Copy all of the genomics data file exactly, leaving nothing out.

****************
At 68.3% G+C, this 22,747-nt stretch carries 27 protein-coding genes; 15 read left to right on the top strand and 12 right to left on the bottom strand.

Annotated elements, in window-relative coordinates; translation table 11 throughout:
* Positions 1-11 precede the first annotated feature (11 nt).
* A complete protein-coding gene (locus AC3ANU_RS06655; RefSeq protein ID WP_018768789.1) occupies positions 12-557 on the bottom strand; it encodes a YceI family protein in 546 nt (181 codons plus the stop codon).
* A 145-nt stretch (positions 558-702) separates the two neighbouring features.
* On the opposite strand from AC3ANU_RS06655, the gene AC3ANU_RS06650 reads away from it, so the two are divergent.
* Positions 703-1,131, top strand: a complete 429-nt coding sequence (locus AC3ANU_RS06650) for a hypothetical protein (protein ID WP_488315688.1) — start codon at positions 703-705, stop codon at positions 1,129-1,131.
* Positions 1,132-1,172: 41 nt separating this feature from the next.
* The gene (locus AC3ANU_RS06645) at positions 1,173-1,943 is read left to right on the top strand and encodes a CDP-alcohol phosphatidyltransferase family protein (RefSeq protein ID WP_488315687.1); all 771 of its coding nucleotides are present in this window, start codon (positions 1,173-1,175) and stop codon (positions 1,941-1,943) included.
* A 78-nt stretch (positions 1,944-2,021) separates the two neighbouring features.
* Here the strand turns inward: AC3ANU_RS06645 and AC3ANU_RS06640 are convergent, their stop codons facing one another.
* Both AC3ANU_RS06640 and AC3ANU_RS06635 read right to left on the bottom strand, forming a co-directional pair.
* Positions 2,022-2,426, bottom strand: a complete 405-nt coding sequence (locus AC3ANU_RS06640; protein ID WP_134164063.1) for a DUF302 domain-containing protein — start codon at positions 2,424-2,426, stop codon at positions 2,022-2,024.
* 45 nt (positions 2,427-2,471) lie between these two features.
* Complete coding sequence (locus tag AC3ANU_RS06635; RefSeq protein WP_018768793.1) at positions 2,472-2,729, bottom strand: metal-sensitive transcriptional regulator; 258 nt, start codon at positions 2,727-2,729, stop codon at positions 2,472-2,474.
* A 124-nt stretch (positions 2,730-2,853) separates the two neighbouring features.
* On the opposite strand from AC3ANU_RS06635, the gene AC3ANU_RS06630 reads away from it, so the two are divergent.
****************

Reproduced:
At 68.3% G+C, this 22,747-nt stretch carries 27 protein-coding genes; 15 read left to right on the top strand and 12 right to left on the bottom strand.

Annotated elements, in window-relative coordinates; translation table 11 throughout:
* Positions 1-11 precede the first annotated feature (11 nt).
* A complete protein-coding gene (locus AC3ANU_RS06655; RefSeq protein ID WP_018768789.1) occupies positions 12-557 on the bottom strand; it encodes a YceI family protein in 546 nt (181 codons plus the stop codon).
* A 145-nt stretch (positions 558-702) separates the two neighbouring features.
* On the opposite strand from AC3ANU_RS06655, the gene AC3ANU_RS06650 reads away from it, so the two are divergent.
* Positions 703-1,131, top strand: a complete 429-nt coding sequence (locus AC3ANU_RS06650) for a hypothetical protein (protein ID WP_488315688.1) — start codon at positions 703-705, stop codon at positions 1,129-1,131.
* Positions 1,132-1,172: 41 nt separating this feature from the next.
* The gene (locus AC3ANU_RS06645) at positions 1,173-1,943 is read left to right on the top strand and encodes a CDP-alcohol phosphatidyltransferase family protein (RefSeq protein ID WP_488315687.1); all 771 of its coding nucleotides are present in this window, start codon (positions 1,173-1,175) and stop codon (positions 1,941-1,943) included.
* A 78-nt stretch (positions 1,944-2,021) separates the two neighbouring features.
* Here the strand turns inward: AC3ANU_RS06645 and AC3ANU_RS06640 are convergent, their stop codons facing one another.
* Both AC3ANU_RS06640 and AC3ANU_RS06635 read right to left on the bottom strand, forming a co-directional pair.
* Positions 2,022-2,426, bottom strand: a complete 405-nt coding sequence (locus AC3ANU_RS06640; protein ID WP_134164063.1) for a DUF302 domain-containing protein — start codon at positions 2,424-2,426, stop codon at positions 2,022-2,024.
* 45 nt (positions 2,427-2,471) lie between these two features.
* Complete coding sequence (locus tag AC3ANU_RS06635; RefSeq protein WP_018768793.1) at positions 2,472-2,729, bottom strand: metal-sensitive transcriptional regulator; 258 nt, start codon at positions 2,727-2,729, stop codon at positions 2,472-2,474.
* A 124-nt stretch (positions 2,730-2,853) separates the two neighbouring features.
* On the opposite strand from AC3ANU_RS06635, the gene AC3ANU_RS06630 reads away from it, so the two are divergent.